Wednesday, August 4, 2010

Melaleuca linariifolia-Cajeput Tree

Aparently this small tree is very adaptable, able to grow in swamps, yet drought tolerant. The large trunk on this one indicate that it has been in the UC Botanical Garden a long time, and the plant label indicates 1965. It has lots of white flowers right now, which look more like sea creatures that blossoms. They are small petals with bundles of stamens according to what I read. I am going to have to take a closer look. Although it is called a "paperbark" the bark has apparently never been used for paper. It has been used as a sleeping mat, bandage, and to cover branches to make a shelter. Another kind of paperbark, Melaleuca alternifolia, also known as the tea tree or ti tree, is used to create tea tree oil. The oil is an antibiotic and antifungal, but it is also an endocrine disruptor, so it is best not to use it on a regular basis.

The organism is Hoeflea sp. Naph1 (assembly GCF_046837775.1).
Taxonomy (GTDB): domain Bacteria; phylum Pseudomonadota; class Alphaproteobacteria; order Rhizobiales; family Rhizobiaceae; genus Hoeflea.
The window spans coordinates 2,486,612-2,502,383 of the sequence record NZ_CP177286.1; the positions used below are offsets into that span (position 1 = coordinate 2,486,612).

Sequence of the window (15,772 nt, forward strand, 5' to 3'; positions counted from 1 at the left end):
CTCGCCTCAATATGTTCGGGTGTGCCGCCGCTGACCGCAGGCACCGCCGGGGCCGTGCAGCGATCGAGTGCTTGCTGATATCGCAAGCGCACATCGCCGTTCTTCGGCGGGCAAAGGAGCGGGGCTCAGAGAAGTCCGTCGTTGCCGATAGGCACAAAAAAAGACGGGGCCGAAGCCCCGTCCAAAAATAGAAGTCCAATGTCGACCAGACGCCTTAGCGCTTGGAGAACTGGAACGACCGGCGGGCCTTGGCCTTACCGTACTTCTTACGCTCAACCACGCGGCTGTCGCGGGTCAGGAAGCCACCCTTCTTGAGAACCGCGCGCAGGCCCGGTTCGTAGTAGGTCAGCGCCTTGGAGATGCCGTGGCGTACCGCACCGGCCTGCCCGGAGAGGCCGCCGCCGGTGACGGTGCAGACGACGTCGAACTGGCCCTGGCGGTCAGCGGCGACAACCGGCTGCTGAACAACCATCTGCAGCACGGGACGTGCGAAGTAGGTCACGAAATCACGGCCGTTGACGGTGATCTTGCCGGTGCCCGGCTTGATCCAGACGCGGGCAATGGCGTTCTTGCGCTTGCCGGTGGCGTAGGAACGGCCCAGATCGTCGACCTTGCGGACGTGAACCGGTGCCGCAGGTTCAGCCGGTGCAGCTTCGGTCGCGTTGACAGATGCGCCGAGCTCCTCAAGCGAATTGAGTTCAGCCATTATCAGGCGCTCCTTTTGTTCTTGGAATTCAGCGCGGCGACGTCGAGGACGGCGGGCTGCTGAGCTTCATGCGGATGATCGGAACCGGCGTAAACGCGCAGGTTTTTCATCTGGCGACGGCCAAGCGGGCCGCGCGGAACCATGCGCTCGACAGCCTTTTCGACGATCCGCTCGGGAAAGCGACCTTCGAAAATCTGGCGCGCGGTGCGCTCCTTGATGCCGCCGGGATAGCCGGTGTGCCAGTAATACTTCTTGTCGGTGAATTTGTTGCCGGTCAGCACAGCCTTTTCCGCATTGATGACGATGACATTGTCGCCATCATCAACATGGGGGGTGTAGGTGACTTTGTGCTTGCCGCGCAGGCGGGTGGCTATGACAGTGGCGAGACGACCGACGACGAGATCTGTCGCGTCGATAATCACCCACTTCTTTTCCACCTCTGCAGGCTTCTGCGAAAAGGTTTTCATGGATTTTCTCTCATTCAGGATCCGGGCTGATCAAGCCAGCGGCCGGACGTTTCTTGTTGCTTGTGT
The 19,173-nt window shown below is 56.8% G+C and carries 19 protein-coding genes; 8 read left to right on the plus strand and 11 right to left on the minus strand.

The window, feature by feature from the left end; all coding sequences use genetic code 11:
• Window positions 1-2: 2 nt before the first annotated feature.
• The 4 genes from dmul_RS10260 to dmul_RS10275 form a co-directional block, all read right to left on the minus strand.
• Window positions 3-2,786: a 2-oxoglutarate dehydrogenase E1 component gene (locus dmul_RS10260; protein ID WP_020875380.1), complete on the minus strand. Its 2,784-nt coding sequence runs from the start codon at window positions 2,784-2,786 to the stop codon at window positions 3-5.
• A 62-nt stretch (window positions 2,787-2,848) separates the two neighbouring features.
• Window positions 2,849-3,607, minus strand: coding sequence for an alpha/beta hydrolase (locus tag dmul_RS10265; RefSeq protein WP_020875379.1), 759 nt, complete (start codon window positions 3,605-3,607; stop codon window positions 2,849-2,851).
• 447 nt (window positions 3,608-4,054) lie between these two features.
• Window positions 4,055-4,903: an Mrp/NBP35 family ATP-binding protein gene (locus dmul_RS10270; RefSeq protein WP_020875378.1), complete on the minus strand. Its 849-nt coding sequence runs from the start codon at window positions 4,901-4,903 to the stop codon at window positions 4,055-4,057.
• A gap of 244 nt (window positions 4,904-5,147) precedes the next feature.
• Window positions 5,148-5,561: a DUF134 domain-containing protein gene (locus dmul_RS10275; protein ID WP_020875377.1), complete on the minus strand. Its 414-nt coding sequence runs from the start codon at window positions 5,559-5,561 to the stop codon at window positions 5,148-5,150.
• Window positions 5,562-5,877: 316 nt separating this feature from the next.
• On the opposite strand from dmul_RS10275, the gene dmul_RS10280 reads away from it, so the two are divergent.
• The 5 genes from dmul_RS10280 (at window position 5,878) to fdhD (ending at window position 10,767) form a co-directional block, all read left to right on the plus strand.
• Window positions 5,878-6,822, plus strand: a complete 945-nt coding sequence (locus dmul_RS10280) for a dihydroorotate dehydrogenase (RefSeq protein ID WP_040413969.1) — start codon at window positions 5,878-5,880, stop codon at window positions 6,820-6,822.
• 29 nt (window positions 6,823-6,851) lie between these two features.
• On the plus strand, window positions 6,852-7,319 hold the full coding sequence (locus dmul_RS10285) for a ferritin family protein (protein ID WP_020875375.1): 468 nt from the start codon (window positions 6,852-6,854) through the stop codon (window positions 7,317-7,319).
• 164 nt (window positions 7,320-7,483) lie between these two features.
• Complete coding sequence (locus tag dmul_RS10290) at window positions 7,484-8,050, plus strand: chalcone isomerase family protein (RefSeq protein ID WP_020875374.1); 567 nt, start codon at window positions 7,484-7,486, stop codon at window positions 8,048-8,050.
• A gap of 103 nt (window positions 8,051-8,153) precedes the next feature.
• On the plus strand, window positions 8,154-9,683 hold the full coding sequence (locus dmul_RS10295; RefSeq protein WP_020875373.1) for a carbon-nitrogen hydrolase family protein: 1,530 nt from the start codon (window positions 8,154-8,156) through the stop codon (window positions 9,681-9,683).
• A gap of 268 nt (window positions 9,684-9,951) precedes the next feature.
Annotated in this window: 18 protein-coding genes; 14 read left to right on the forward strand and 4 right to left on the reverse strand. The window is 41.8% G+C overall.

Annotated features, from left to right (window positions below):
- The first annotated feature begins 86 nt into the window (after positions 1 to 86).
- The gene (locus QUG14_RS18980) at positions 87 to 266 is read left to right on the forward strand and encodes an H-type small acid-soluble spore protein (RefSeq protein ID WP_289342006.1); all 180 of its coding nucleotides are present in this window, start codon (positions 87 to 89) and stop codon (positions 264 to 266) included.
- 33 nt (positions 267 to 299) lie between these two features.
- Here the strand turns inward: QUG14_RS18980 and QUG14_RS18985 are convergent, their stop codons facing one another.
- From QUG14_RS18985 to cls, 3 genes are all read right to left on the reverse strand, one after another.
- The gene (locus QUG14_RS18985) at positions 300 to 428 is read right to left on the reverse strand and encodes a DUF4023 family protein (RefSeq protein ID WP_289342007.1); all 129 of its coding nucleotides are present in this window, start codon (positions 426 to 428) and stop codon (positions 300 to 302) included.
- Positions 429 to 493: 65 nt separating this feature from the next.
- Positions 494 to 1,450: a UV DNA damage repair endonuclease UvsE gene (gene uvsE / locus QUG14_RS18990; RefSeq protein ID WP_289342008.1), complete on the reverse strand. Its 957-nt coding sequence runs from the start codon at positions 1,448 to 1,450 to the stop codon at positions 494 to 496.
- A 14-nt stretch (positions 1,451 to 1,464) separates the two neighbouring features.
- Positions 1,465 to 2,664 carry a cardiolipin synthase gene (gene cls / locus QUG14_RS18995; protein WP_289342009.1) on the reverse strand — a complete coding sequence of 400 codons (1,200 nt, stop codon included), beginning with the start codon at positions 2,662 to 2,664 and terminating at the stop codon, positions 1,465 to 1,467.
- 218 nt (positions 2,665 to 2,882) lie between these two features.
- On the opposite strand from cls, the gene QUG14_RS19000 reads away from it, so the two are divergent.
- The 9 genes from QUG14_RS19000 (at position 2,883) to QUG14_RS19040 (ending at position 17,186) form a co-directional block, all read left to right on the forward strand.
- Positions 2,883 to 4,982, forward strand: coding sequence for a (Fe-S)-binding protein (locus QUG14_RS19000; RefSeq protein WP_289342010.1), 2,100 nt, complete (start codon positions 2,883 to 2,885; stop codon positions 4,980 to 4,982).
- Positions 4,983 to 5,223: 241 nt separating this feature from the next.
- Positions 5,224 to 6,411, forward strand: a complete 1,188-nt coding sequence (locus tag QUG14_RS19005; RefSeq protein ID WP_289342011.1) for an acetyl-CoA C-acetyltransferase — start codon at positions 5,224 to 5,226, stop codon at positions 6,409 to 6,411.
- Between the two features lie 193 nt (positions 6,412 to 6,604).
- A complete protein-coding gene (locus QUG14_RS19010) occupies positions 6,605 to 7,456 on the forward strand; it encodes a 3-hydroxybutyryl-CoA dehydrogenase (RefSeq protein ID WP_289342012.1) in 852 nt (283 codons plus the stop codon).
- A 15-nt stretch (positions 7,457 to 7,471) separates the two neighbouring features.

1 comment:

Jeffrey said...

In my research I ran across a report of notable nectar interest in a tree of this species in Tustin, CA. Twenty mourning cloaks were observed at nectar at one time on one specimen! Painted Lady, also. And they got photogrpahs: